On the surface Lois was described not unlike many housewives in that time period. It was all about image and what people on the outside thought of her family. Reality of life and home mattered much less than what others believed. But, to get the image of the “perfect family” to shine when they walked outside the walls of their home, there had to be conditioning done on the inside.

Because of her mental illness and the treatments she had received it appears it made the couple ineligible to adopt a child through what was considered to be “official channels.” So it seems that in early 1960 the couple completed a private adoption when they received a little boy named Robert. While I could find nothing specific as to just how old Robert was when he entered the Jurgens home I got the impression that he was not much older than an infant. Robert was described almost as a perfect child but many believe that was due to the fact that Robert learned very quickly what Lois expected of him and how to escape her ire. This is another reason in which I believe Robert was an infant when he was adopted. This gave Lois more of an opportunity to shape Robert the way she wanted and easier for him to comply. There were simply rules to follows and things not to do. Robert became very good about picking things up because he knew Lois did not like messes in the home. He knew that if someone offered him a cookie, or pretty much anything else, he should decline. Whether the latter was more about manners than an obsessive idea that her family not only had to appear perfect when it came to attitude but also appearance is unknown.

The fact that the Jurgens seemed to be doing so well in raising Robert seemingly caught the eye, or the attention, of those within the adoption community. By 1962 it appears that those with “official” means decided to change their minds in allowing Lois and Harold to adopt. In December of that year Dennis was placed in the home. Many reports say he was fourteen months old at the time but according to his birth date he would have just turned a year old. He was described as a normal, rambunctious and loving child but to those close to Lois and Harold it appeared that Lois took almost an immediate disliking to the child. It was said that even Harold had suggested that they not follow through with the adoption and look for another child, but despite her distaste for Dennis, Lois refused because she apparently believed if they sent this child back that the agency would not allow them to adopt anymore children.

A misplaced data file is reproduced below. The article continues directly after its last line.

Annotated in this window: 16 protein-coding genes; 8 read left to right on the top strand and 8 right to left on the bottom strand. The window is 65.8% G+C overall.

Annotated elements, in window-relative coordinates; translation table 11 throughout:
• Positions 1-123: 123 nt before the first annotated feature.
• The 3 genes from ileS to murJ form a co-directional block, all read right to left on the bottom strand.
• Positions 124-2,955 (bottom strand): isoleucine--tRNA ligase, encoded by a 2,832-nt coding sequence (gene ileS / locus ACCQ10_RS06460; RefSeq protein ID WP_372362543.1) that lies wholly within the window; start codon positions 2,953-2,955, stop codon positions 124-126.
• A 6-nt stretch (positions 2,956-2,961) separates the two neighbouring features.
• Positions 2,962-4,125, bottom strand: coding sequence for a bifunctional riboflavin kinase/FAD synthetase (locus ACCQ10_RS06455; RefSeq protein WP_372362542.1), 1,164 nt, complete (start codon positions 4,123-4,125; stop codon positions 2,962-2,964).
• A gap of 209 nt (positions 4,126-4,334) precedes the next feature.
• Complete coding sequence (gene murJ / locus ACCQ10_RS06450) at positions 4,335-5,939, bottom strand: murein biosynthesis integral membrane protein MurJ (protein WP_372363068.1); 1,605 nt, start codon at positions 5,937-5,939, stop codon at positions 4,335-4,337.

It was the early 1960's and no matter what people saw, or even thought they saw, they minded their “own business.” I do not say that in the respect of how you may expect that in today's world, I mean in the aspect that they literally did not do anything that impeded on the way other people lived their lives. It was an entirely different world than we live in now and it is often hard to describe or have people understand but I have run into this issue before. Sylvia Likens was a sixteen year old girl who, while her parents literally worked for the carnival, lived with a woman who was providing room and board to Sylvia and her sister. In the course of several months Sylvia was tortured by the woman, her children and even neighborhood children. It would result in her death in the basement of the Indianapolis home in October of 1965. Today many people chastise the neighbors who obviously heard and saw things and apparently did nothing. I have often defended them on websites where this is mentioned due to the way people lived in that time period. We also have to remember that there was no such thing as “mandated reporting” in which people like doctors and social workers are now required to report any suspicions they may have. It is often difficult to describe the difference between an excuse and a reason and this is one of those situations. I do not necessarily excuse the neighbors for not intervening, but I do understand their reasons. However, I also believe that the big difference between the Sylvia Likens case and the Dennis Jurgens case is that by and large the only people that were not directly involved in the crime against Sylvia and yet saw things that were questionable were neighbors but in Dennis' case friends and family reportedly saw things too.